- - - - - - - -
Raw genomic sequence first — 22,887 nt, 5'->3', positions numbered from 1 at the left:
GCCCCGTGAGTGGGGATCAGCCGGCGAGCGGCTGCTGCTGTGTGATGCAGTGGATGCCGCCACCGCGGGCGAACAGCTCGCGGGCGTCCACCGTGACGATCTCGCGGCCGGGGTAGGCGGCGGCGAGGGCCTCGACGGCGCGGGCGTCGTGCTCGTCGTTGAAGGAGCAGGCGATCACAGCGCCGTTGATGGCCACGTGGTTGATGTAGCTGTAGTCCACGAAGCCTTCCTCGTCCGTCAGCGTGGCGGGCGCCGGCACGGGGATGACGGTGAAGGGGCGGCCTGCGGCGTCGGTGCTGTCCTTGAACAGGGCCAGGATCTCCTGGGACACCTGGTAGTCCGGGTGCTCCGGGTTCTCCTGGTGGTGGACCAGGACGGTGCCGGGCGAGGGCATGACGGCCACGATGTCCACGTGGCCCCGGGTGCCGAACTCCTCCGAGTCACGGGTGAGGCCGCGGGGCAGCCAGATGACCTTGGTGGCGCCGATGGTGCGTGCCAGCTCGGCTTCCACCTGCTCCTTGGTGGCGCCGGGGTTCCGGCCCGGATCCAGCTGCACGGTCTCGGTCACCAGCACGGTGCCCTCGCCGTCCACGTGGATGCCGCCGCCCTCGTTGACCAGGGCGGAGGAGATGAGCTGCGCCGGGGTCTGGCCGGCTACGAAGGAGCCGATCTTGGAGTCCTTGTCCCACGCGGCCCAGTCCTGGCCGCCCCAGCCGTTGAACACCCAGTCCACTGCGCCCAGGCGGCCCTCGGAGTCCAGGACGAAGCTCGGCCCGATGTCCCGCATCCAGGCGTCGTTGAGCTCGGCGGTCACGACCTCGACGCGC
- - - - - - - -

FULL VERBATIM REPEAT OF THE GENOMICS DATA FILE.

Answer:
Raw genomic sequence first — 22,887 nt, 5'->3', positions numbered from 1 at the left:
GCCCCGTGAGTGGGGATCAGCCGGCGAGCGGCTGCTGCTGTGTGATGCAGTGGATGCCGCCACCGCGGGCGAACAGCTCGCGGGCGTCCACCGTGACGATCTCGCGGCCGGGGTAGGCGGCGGCGAGGGCCTCGACGGCGCGGGCGTCGTGCTCGTCGTTGAAGGAGCAGGCGATCACAGCGCCGTTGATGGCCACGTGGTTGATGTAGCTGTAGTCCACGAAGCCTTCCTCGTCCGTCAGCGTGGCGGGCGCCGGCACGGGGATGACGGTGAAGGGGCGGCCTGCGGCGTCGGTGCTGTCCTTGAACAGGGCCAGGATCTCCTGGGACACCTGGTAGTCCGGGTGCTCCGGGTTCTCCTGGTGGTGGACCAGGACGGTGCCGGGCGAGGGCATGACGGCCACGATGTCCACGTGGCCCCGGGTGCCGAACTCCTCCGAGTCACGGGTGAGGCCGCGGGGCAGCCAGATGACCTTGGTGGCGCCGATGGTGCGTGCCAGCTCGGCTTCCACCTGCTCCTTGGTGGCGCCGGGGTTCCGGCCCGGATCCAGCTGCACGGTCTCGGTCACCAGCACGGTGCCCTCGCCGTCCACGTGGATGCCGCCGCCCTCGTTGACCAGGGCGGAGGAGATGAGCTGCGCCGGGGTCTGGCCGGCTACGAAGGAGCCGATCTTGGAGTCCTTGTCCCACGCGGCCCAGTCCTGGCCGCCCCAGCCGTTGAACACCCAGTCCACTGCGCCCAGGCGGCCCTCGGAGTCCAGGACGAAGCTCGGCCCGATGTCCCGCATCCAGGCGTCGTTGAGCTCGGCGGTCACGACCTCGACGCGC